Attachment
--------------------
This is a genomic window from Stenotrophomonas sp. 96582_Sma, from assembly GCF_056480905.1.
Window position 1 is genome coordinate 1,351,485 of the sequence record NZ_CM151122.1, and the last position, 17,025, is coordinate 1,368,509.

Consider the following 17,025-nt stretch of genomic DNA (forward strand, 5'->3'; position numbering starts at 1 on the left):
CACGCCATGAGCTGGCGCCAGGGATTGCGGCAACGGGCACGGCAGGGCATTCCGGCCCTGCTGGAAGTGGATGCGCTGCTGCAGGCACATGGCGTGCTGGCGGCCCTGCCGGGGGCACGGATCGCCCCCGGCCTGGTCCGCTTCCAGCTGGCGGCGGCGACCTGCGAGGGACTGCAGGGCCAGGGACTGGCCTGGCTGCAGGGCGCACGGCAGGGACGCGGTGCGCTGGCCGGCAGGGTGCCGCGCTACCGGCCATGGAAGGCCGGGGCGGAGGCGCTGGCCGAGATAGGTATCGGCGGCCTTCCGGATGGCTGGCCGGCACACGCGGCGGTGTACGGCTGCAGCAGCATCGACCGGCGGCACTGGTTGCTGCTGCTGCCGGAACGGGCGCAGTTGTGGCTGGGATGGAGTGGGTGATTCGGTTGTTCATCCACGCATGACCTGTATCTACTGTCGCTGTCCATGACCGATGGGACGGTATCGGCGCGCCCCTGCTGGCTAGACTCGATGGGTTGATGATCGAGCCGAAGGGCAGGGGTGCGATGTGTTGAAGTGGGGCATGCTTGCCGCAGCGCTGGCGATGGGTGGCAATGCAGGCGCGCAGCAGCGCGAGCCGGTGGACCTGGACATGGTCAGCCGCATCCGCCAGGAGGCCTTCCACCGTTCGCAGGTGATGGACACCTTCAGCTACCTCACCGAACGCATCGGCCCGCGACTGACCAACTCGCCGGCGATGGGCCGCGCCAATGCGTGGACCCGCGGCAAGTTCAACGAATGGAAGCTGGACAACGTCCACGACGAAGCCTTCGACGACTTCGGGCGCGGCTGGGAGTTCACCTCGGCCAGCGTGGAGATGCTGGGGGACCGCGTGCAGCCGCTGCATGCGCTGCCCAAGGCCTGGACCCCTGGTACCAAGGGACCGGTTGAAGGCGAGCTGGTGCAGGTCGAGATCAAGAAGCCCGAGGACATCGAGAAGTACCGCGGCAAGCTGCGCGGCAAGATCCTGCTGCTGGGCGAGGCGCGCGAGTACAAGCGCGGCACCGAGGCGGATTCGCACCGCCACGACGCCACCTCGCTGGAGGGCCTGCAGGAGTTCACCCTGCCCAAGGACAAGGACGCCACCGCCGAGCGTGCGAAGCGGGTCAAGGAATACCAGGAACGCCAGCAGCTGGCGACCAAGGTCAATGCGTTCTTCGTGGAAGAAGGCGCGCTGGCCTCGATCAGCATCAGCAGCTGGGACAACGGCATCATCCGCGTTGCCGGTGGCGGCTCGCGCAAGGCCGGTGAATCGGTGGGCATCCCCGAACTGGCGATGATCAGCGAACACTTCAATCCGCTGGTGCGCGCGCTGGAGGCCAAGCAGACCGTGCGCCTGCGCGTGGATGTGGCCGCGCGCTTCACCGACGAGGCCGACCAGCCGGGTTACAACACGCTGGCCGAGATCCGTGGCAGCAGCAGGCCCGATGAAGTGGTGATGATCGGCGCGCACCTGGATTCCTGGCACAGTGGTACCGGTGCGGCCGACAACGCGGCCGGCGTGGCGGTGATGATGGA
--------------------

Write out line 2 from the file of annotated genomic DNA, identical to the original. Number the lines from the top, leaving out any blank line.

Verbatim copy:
Window position 1 is genome coordinate 1,351,485 of the sequence record NZ_CM151122.1, and the last position, 17,025, is coordinate 1,368,509.